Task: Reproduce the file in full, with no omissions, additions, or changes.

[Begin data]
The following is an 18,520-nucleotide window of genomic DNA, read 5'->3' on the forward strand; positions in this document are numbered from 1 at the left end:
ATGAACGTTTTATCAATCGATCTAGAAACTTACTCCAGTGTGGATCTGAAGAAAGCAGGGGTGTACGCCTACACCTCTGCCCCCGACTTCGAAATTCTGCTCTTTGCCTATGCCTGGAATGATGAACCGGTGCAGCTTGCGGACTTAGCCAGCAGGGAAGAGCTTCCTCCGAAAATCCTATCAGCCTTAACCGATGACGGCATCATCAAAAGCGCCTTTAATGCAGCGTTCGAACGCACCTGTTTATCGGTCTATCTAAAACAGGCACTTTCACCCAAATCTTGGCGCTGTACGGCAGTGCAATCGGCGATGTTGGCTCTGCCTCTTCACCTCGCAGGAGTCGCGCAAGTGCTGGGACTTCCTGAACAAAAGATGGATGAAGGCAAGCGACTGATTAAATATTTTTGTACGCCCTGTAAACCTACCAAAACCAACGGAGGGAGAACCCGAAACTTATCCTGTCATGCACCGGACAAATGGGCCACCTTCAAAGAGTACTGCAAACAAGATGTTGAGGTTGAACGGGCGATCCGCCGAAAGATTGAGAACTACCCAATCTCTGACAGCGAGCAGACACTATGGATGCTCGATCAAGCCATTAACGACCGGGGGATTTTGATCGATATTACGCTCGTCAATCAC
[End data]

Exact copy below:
The following is an 18,520-nucleotide window of genomic DNA, read 5'->3' on the forward strand; positions in this document are numbered from 1 at the left end:
ATGAACGTTTTATCAATCGATCTAGAAACTTACTCCAGTGTGGATCTGAAGAAAGCAGGGGTGTACGCCTACACCTCTGCCCCCGACTTCGAAATTCTGCTCTTTGCCTATGCCTGGAATGATGAACCGGTGCAGCTTGCGGACTTAGCCAGCAGGGAAGAGCTTCCTCCGAAAATCCTATCAGCCTTAACCGATGACGGCATCATCAAAAGCGCCTTTAATGCAGCGTTCGAACGCACCTGTTTATCGGTCTATCTAAAACAGGCACTTTCACCCAAATCTTGGCGCTGTACGGCAGTGCAATCGGCGATGTTGGCTCTGCCTCTTCACCTCGCAGGAGTCGCGCAAGTGCTGGGACTTCCTGAACAAAAGATGGATGAAGGCAAGCGACTGATTAAATATTTTTGTACGCCCTGTAAACCTACCAAAACCAACGGAGGGAGAACCCGAAACTTATCCTGTCATGCACCGGACAAATGGGCCACCTTCAAAGAGTACTGCAAACAAGATGTTGAGGTTGAACGGGCGATCCGCCGAAAGATTGAGAACTACCCAATCTCTGACAGCGAGCAGACACTATGGATGCTCGATCAAGCCATTAACGACCGGGGGATTTTGATCGATATTACGCTCGTCAATCAC